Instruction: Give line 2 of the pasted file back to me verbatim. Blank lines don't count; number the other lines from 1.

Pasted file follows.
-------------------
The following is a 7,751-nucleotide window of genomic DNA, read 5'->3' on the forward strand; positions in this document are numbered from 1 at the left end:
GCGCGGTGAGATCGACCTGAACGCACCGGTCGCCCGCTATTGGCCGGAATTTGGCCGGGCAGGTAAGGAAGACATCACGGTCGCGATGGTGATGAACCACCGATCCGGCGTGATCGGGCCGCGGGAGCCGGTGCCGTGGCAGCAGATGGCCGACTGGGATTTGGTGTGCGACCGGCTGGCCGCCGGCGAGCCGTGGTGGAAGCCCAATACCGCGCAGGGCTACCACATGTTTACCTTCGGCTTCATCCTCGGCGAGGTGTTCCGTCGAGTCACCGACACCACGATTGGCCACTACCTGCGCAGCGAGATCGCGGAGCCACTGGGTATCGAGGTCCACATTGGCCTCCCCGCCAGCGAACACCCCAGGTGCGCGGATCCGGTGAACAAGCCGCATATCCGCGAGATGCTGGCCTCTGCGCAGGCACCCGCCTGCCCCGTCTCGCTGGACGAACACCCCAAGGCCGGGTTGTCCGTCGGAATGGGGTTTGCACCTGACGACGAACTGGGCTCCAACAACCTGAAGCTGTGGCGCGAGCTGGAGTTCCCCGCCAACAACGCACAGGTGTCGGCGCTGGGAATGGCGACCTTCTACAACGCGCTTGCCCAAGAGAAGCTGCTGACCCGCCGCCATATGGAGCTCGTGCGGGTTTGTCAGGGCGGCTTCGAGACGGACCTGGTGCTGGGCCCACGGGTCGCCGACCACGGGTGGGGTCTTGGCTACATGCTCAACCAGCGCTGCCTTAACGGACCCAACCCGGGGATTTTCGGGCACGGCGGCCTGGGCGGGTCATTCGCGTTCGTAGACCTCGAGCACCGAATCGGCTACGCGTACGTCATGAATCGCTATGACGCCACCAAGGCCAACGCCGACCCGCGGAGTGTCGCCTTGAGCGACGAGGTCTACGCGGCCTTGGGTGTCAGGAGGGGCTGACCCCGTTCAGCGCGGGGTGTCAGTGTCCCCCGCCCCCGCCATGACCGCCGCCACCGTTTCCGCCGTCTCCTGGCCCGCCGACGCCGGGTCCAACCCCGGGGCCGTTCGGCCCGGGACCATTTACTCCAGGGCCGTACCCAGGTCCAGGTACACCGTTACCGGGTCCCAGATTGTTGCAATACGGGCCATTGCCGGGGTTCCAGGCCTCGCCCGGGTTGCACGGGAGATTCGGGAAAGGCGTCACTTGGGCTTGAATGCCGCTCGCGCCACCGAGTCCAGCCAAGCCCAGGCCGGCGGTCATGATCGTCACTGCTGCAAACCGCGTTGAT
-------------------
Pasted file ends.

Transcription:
GCGCGGTGAGATCGACCTGAACGCACCGGTCGCCCGCTATTGGCCGGAATTTGGCCGGGCAGGTAAGGAAGACATCACGGTCGCGATGGTGATGAACCACCGATCCGGCGTGATCGGGCCGCGGGAGCCGGTGCCGTGGCAGCAGATGGCCGACTGGGATTTGGTGTGCGACCGGCTGGCCGCCGGCGAGCCGTGGTGGAAGCCCAATACCGCGCAGGGCTACCACATGTTTACCTTCGGCTTCATCCTCGGCGAGGTGTTCCGTCGAGTCACCGACACCACGATTGGCCACTACCTGCGCAGCGAGATCGCGGAGCCACTGGGTATCGAGGTCCACATTGGCCTCCCCGCCAGCGAACACCCCAGGTGCGCGGATCCGGTGAACAAGCCGCATATCCGCGAGATGCTGGCCTCTGCGCAGGCACCCGCCTGCCCCGTCTCGCTGGACGAACACCCCAAGGCCGGGTTGTCCGTCGGAATGGGGTTTGCACCTGACGACGAACTGGGCTCCAACAACCTGAAGCTGTGGCGCGAGCTGGAGTTCCCCGCCAACAACGCACAGGTGTCGGCGCTGGGAATGGCGACCTTCTACAACGCGCTTGCCCAAGAGAAGCTGCTGACCCGCCGCCATATGGAGCTCGTGCGGGTTTGTCAGGGCGGCTTCGAGACGGACCTGGTGCTGGGCCCACGGGTCGCCGACCACGGGTGGGGTCTTGGCTACATGCTCAACCAGCGCTGCCTTAACGGACCCAACCCGGGGATTTTCGGGCACGGCGGCCTGGGCGGGTCATTCGCGTTCGTAGACCTCGAGCACCGAATCGGCTACGCGTACGTCATGAATCGCTATGACGCCACCAAGGCCAACGCCGACCCGCGGAGTGTCGCCTTGAGCGACGAGGTCTACGCGGCCTTGGGTGTCAGGAGGGGCTGACCCCGTTCAGCGCGGGGTGTCAGTGTCCCCCGCCCCCGCCATGACCGCCGCCACCGTTTCCGCCGTCTCCTGGCCCGCCGACGCCGGGTCCAACCCCGGGGCCGTTCGGCCCGGGACCATTTACTCCAGGGCCGTACCCAGGTCCAGGTACACCGTTACCGGGTCCCAGATTGTTGCAATACGGGCCATTGCCGGGGTTCCAGGCCTCGCCCGGGTTGCACGGGAGATTCGGGAAAGGCGTCACTTGGGCTTGAATGCCGCTCGCGCCACCGAGTCCAGCCAAGCCCAGGCCGGCGGTCATGATCGTCACTGCTGCAAACCGCGTTGAT